Wednesday, October 26, 2011

What has history to do with me?

I think it's in Heart of Darkness that Joseph Conrad describes a book so clearly, usefully, and unpretentiously written that it shines. I was reminded of this by Samuel Fleischacker's A Short History of Distributive Justice. It's short, elegant, scholarly, fascinating, and moving.

In the epilogue, Fleischacker asks what the point has been of his journey through the history of an idea. His answer, roughly speaking, is this:

  1. history is interesting
  2. studying the history of the idea of distributive justice reveals its complexity (so history is an analytical tool)
  3. the burden of argument in current debates is more easily seen against the historical background (the belief that property rights are absolute is relatively recent, and so needs more justification than it might if it were a timeless truth universally acknowledged)
  4. greater sympathy for the poor came from imaginative work by people such as Adam Smith and writers of literature. "The importance of imaginative literature here, and the priority of changes in sensibility to changes in belief, suggest an intriguing model for how progress in ethical matters comes about. And that model might lead us to think twice about how helpful the sort of thing that today passes for "applied ethics" really is to the solution of ethical problems." (p. 126)
  5. moral intuitions are both necessary for moral thinking and largely inherited. We cannot do without them, but they can be harmful, and so we should pay attention to their origins.      
I agree with this, at least broadly. It doesn't seem obviously Wittgensteinian, but the origin of our ideas is certainly made prominent in Philosophical Investigations section 1. Stephen Mulhall has discussed the question of inheritance, too, of course.


  1. I always find historical accounts of concepts interesting and illuminating (Raymond Williams' "Key Words" springs to mind).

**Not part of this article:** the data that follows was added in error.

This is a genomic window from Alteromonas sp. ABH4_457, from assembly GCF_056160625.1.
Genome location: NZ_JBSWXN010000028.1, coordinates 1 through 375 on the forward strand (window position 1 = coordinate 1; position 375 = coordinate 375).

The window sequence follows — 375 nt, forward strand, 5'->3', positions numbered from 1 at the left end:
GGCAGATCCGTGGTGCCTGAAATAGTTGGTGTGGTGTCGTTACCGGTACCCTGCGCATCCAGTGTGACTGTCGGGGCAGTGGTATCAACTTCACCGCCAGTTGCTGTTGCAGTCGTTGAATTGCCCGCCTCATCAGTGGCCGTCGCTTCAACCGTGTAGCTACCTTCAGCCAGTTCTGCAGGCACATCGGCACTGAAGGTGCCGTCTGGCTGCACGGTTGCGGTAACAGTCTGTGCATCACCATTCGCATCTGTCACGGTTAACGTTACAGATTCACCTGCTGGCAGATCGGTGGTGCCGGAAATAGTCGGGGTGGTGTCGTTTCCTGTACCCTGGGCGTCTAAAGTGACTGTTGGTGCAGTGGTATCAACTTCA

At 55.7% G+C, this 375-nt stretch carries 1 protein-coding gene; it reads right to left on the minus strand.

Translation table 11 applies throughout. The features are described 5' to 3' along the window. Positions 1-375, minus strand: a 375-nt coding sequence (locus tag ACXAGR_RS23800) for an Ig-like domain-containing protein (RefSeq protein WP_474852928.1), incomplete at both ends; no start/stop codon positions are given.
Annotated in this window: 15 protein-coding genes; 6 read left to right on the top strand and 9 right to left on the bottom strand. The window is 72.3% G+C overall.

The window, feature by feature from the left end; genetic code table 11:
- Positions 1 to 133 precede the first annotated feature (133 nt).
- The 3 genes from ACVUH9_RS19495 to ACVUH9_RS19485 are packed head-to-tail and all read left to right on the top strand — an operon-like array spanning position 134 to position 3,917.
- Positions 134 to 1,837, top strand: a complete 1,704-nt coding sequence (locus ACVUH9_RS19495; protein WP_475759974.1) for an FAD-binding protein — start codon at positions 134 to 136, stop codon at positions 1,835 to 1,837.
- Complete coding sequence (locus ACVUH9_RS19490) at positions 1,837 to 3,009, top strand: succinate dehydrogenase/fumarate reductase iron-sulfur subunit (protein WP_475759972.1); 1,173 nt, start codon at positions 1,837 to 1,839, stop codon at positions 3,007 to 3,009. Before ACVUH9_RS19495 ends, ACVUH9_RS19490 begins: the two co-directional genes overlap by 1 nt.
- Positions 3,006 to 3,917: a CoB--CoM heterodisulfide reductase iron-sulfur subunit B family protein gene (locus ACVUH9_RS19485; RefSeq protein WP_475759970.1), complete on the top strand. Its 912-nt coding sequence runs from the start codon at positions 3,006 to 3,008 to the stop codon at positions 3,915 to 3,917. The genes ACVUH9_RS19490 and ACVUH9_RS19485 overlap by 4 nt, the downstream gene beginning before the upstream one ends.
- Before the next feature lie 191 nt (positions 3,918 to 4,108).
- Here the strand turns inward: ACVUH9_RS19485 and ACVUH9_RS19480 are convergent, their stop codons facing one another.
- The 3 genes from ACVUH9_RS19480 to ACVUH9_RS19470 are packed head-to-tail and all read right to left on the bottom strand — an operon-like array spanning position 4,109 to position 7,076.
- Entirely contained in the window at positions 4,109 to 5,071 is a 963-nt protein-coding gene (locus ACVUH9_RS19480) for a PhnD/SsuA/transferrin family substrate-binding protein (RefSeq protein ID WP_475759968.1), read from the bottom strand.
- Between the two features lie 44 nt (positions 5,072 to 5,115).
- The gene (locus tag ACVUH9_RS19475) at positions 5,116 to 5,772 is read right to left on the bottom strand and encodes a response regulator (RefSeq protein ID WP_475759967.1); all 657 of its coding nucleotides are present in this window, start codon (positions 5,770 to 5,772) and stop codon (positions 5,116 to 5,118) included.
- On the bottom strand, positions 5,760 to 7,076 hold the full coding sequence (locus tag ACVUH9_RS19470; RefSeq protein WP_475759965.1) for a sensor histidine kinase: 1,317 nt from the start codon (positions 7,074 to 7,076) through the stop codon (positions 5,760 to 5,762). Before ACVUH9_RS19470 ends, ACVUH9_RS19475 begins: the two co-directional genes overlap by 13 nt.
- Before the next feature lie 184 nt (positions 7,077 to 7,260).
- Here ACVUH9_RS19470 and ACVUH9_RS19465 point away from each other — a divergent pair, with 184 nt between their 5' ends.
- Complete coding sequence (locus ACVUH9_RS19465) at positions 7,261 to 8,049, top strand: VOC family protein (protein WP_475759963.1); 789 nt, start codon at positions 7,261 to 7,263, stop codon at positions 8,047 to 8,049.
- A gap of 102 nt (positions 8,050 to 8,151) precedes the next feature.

And I think there is a link to Wittgenstein here. Because he saw our concepts as part of our natural history he considered himself to be taking an "anthropological" approach to philosophy. He didn't actually need to do anthropology (or ethnology), however, because invented histories would suffice for his purposes.

    But that of course suggests that using real histories might be an alternative means to the same end.

  2. Yes, it might. I thought about mentioning natural history, but I suppose it's not quite the same thing as history proper. I agree that there is a link with Wittgenstein, though, even if he didn't write in an obviously historical way. History shows possibilities, as you say, which are always good to think about when doing philosophy.

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  4. I definitely think tracing the history of a concept or idea can help loosen its grip by undermining the temptation to think it inevitable or necessary. Nietzsche does that in his Genealogy of Morals. Peter Hacker also seems quite keen on it - he uses history where Wittgenstein might use thought experiments about strange tribes.

    Here, for example, is his essay on the history of consciousness. Genuinely fascinating stuff, I think.

  5. Thanks! That does look fascinating.

  6. Sure enough, it is indeed well worth reading. I wonder what members of the consciousness studies community would say about it? I hope not just that Hacker is a Wittgensteinian and we all know they are just a cult. I don't agree with every word, but I do think that Hacker is mostly right here.